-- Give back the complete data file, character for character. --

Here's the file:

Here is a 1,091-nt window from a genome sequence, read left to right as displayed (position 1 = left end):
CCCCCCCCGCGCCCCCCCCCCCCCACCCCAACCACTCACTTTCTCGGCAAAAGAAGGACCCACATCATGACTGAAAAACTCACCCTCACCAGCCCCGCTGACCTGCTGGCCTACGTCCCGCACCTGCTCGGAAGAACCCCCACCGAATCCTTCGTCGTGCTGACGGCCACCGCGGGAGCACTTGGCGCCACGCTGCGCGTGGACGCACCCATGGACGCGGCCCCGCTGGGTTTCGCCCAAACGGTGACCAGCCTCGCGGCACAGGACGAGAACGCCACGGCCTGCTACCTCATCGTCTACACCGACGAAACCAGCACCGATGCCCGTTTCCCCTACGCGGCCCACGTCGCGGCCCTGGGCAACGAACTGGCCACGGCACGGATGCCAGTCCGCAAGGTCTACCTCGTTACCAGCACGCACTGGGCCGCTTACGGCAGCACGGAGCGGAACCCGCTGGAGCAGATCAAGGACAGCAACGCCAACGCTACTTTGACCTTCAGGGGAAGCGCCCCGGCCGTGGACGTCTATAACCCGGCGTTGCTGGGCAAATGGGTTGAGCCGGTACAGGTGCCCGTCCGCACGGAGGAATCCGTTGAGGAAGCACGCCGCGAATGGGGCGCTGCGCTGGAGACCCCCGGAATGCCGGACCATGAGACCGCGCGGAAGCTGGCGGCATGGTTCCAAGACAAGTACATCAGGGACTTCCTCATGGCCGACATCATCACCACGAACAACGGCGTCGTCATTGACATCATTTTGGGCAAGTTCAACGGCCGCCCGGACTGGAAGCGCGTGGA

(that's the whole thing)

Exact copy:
Here is a 1,091-nt window from a genome sequence, read left to right as displayed (position 1 = left end):
CCCCCCCCGCGCCCCCCCCCCCCCACCCCAACCACTCACTTTCTCGGCAAAAGAAGGACCCACATCATGACTGAAAAACTCACCCTCACCAGCCCCGCTGACCTGCTGGCCTACGTCCCGCACCTGCTCGGAAGAACCCCCACCGAATCCTTCGTCGTGCTGACGGCCACCGCGGGAGCACTTGGCGCCACGCTGCGCGTGGACGCACCCATGGACGCGGCCCCGCTGGGTTTCGCCCAAACGGTGACCAGCCTCGCGGCACAGGACGAGAACGCCACGGCCTGCTACCTCATCGTCTACACCGACGAAACCAGCACCGATGCCCGTTTCCCCTACGCGGCCCACGTCGCGGCCCTGGGCAACGAACTGGCCACGGCACGGATGCCAGTCCGCAAGGTCTACCTCGTTACCAGCACGCACTGGGCCGCTTACGGCAGCACGGAGCGGAACCCGCTGGAGCAGATCAAGGACAGCAACGCCAACGCTACTTTGACCTTCAGGGGAAGCGCCCCGGCCGTGGACGTCTATAACCCGGCGTTGCTGGGCAAATGGGTTGAGCCGGTACAGGTGCCCGTCCGCACGGAGGAATCCGTTGAGGAAGCACGCCGCGAATGGGGCGCTGCGCTGGAGACCCCCGGAATGCCGGACCATGAGACCGCGCGGAAGCTGGCGGCATGGTTCCAAGACAAGTACATCAGGGACTTCCTCATGGCCGACATCATCACCACGAACAACGGCGTCGTCATTGACATCATTTTGGGCAAGTTCAACGGCCGCCCGGACTGGAAGCGCGTGGA